• Forehead quiet, but the body should be very much active. Raise the whole body up from the inside.

(Many, many) Urdhva Dhanurasana’s into Viparita Dandasana: Men usually sit at the back, but today Geeta asked them to move to the front of the class. Geeta talked about some of the differences between men and women. Women are more supple then men. In these back bends, they can easily open the front ribs and lift the chest, but they tend to drop the buttocks and pelvis, which strains the lumbar. In addition, they tend to get tired. Men are strong, so they can hold themselves up more easily; but they push hard into the chest and don’t get the natural lift that women get. Some of us, myself included, had a wall to hold the elbows against and a workable mat (from the donated mats in the prop room), which held my feet well, enabling me to access my back muscles and raise my spine.

8-5“Lie on your back, with your head toward the platform.  With feet apart, walk your feet in and hold ankles. Bend your arms. Place your hands on the floor, close to your shoulders. Distribute the weight evenly between the palms. Broaden the palms. Push up into Urdhva Dhanurasana. Walk in with your palms. Raise the chest to walk the palms toward the feet.”

  • Open the armpit chest. Walk in with the feet and be on the arm side. Lift the side trunk!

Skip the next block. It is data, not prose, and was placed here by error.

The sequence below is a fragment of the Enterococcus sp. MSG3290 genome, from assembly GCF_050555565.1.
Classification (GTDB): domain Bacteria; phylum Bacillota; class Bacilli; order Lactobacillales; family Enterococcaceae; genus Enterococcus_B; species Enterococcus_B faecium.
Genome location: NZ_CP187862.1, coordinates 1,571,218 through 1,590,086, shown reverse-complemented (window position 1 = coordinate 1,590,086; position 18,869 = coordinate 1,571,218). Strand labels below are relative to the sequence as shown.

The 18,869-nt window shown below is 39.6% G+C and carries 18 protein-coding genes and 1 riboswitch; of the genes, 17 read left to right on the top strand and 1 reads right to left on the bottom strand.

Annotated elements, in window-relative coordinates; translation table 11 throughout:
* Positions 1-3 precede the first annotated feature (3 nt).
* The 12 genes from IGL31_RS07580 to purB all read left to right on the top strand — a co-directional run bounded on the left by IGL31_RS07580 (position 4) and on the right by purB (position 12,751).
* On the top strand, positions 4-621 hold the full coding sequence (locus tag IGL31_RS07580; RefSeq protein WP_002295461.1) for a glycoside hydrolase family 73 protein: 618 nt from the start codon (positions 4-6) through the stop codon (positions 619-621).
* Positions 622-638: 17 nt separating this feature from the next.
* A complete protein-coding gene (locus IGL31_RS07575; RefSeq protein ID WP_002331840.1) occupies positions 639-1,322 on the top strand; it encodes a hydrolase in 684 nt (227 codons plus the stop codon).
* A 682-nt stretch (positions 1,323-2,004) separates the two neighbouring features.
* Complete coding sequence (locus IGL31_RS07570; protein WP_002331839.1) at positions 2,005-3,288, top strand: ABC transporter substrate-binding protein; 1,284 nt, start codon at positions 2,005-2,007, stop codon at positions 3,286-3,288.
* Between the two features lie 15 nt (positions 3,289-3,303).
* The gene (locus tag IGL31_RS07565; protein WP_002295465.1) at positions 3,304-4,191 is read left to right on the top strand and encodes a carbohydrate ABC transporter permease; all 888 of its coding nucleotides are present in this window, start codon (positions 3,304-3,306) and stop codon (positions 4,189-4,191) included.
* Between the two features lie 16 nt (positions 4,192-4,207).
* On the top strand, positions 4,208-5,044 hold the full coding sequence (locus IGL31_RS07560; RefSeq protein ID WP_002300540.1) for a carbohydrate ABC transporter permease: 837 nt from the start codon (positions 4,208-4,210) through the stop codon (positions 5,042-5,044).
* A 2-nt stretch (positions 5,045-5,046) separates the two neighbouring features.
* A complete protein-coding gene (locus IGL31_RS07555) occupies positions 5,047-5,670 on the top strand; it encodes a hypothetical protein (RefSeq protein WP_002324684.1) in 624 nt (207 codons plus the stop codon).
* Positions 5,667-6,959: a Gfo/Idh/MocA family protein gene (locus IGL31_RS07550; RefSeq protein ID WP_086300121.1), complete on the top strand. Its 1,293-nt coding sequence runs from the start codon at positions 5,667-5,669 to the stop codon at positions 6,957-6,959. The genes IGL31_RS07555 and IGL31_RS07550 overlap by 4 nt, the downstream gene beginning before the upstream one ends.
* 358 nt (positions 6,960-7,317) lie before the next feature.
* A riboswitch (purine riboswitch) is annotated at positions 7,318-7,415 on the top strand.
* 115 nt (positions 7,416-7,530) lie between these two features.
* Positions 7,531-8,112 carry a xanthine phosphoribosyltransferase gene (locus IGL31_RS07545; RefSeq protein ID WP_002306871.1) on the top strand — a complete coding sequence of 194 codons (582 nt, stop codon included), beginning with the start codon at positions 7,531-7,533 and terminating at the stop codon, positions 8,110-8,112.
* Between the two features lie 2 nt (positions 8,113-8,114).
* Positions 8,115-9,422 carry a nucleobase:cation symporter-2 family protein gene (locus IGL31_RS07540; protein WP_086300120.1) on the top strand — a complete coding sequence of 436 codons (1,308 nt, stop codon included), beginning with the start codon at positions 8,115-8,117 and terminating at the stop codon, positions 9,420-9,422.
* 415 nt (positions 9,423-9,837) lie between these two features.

• Raise the heels and tailbone up; walk the feet in.

MEN

  • Men always take the knees out – roll them!
  • Shinbones are short, they should be long – knee to shin, elongation.
  • Navel should be up.
  • Suck the elbows straight – die at the elbows! Tighten the elbows! We strapped the elbows – yes, it really has to break into pieces! Have the belt close to the elbow joint.
  • The lightness has to come – lock in the elbow joint. All the men have a belt on the elbow.
  • The flexibility can be seen in Guruji’s photo from Light On Yoga, but the stability is not seen.
  • Pump the body close to the platform.

Viparita Dandasana

  • Push the back ribs forward. At first, keep your head up. Open chest with the head up. Then place head to floor, but keep the chest tall.
  • Men: in back bends, you don’t open your chest.
  • Women; your buttocks drop.

Savasana – stretch your legs out.
Adho Mukha Svanasana, hands to wall.
Sarvangasana